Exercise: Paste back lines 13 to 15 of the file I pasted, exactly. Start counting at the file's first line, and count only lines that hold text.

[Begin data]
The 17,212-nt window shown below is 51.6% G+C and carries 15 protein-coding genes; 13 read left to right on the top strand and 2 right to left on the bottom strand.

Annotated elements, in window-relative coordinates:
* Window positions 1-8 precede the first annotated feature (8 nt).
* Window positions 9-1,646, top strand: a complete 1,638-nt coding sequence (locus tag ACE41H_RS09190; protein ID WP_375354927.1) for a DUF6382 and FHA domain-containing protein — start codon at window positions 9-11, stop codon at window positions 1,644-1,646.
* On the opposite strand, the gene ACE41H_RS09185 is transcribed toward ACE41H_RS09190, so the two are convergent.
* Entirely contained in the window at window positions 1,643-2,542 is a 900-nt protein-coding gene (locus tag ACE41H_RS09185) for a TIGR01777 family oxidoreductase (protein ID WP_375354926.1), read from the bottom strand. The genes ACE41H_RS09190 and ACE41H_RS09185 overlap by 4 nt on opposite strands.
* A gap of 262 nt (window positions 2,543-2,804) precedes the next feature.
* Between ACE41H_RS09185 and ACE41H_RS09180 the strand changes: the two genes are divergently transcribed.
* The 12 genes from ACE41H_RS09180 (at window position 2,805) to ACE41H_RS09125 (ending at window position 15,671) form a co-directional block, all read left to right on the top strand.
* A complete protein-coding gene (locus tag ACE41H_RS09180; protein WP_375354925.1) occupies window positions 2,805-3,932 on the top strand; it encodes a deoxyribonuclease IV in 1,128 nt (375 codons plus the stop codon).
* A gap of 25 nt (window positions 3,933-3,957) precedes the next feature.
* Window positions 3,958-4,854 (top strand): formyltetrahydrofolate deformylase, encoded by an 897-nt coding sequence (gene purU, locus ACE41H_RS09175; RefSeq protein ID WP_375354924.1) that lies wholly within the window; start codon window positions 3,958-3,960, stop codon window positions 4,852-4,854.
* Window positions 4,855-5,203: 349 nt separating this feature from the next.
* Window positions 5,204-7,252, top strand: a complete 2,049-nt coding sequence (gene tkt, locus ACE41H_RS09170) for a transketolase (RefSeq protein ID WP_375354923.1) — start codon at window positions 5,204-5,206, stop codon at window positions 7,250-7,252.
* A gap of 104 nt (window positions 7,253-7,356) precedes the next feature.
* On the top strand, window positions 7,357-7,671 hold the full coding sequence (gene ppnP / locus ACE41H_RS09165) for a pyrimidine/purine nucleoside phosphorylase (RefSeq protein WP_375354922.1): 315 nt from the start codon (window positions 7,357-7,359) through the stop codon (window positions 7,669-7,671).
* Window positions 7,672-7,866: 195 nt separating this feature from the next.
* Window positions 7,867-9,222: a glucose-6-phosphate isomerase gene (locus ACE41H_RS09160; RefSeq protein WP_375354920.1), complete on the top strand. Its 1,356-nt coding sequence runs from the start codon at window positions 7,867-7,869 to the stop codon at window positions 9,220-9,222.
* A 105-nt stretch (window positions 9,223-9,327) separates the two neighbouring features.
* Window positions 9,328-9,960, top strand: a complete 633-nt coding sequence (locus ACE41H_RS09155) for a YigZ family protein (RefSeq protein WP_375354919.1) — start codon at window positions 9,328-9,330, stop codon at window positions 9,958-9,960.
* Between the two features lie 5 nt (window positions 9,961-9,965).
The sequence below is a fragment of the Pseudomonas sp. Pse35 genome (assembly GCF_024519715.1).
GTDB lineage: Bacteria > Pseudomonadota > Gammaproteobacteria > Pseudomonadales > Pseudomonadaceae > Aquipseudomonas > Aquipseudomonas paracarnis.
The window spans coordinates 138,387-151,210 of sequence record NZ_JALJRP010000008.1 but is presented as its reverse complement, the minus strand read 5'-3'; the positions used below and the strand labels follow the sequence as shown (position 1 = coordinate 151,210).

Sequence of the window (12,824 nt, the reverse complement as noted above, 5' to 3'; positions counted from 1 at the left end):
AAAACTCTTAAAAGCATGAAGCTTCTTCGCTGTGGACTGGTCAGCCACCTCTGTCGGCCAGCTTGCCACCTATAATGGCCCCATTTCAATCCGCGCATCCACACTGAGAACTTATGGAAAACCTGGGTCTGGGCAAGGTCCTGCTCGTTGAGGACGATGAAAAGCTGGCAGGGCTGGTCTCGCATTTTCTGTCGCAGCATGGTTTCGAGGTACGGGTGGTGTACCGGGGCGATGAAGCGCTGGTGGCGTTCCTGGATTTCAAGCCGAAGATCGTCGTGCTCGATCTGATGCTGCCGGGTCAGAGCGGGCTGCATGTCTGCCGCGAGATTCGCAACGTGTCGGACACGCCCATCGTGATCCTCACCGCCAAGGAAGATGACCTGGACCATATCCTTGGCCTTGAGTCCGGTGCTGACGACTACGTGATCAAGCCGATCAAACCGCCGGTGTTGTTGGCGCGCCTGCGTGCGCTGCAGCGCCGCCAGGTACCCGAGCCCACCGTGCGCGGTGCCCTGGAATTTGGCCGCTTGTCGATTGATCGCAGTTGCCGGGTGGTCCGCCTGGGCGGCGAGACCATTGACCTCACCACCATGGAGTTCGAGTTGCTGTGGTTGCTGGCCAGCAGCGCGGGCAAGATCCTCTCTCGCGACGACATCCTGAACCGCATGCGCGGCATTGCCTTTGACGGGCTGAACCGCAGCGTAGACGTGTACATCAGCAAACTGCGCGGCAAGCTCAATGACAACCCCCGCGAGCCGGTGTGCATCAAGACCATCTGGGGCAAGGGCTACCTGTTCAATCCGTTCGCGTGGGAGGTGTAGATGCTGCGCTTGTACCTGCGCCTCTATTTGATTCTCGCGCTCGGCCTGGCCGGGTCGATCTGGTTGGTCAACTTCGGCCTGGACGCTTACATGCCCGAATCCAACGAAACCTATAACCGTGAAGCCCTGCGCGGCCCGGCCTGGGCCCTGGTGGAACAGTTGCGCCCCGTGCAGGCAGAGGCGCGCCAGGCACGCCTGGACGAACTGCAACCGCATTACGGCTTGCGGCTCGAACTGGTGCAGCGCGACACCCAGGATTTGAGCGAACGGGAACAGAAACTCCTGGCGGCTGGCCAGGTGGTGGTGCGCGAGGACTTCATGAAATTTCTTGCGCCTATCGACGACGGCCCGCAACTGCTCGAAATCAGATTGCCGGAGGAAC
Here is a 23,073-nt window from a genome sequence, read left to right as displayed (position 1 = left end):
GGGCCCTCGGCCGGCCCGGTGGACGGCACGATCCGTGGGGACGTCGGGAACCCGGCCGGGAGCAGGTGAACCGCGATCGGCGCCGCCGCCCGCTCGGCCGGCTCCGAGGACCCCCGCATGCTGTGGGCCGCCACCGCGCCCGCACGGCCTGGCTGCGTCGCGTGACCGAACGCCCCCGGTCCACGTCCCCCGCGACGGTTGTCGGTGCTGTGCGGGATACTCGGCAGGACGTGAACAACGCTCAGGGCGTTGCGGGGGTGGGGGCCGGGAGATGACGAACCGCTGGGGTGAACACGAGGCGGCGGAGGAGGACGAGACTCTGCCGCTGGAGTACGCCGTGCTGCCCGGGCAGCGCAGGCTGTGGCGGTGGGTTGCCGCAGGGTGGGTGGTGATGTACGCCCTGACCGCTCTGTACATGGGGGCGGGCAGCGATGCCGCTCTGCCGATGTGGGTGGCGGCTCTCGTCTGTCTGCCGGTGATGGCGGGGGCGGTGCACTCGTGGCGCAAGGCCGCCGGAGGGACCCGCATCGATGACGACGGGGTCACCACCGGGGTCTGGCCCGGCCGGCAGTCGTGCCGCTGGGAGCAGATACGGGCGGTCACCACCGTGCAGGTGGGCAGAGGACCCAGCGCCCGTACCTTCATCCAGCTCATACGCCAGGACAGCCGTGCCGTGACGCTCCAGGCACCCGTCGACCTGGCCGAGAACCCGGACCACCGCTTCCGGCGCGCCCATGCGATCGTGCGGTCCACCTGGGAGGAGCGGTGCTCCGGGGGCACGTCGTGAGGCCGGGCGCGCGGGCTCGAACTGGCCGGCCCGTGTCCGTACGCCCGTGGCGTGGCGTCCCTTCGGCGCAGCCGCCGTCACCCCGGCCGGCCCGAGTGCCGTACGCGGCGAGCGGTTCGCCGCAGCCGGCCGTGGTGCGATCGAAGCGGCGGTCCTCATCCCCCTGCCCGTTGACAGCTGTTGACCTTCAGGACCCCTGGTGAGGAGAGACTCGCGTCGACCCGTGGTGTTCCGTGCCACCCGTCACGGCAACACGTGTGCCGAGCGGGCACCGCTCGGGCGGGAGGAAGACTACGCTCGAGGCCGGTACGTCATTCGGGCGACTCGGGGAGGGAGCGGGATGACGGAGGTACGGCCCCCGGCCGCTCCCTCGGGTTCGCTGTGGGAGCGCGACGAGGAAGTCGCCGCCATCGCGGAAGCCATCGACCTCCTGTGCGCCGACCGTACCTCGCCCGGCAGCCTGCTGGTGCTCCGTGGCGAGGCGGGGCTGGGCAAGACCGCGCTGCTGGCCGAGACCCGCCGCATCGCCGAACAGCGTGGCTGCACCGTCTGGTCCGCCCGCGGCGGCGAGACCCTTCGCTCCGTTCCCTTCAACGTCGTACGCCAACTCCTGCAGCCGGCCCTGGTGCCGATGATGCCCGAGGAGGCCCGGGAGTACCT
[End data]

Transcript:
* Window positions 4,855-5,203: 349 nt separating this feature from the next.
* Window positions 5,204-7,252, top strand: a complete 2,049-nt coding sequence (gene tkt, locus ACE41H_RS09170) for a transketolase (RefSeq protein ID WP_375354923.1) — start codon at window positions 5,204-5,206, stop codon at window positions 7,250-7,252.
* A gap of 104 nt (window positions 7,253-7,356) precedes the next feature.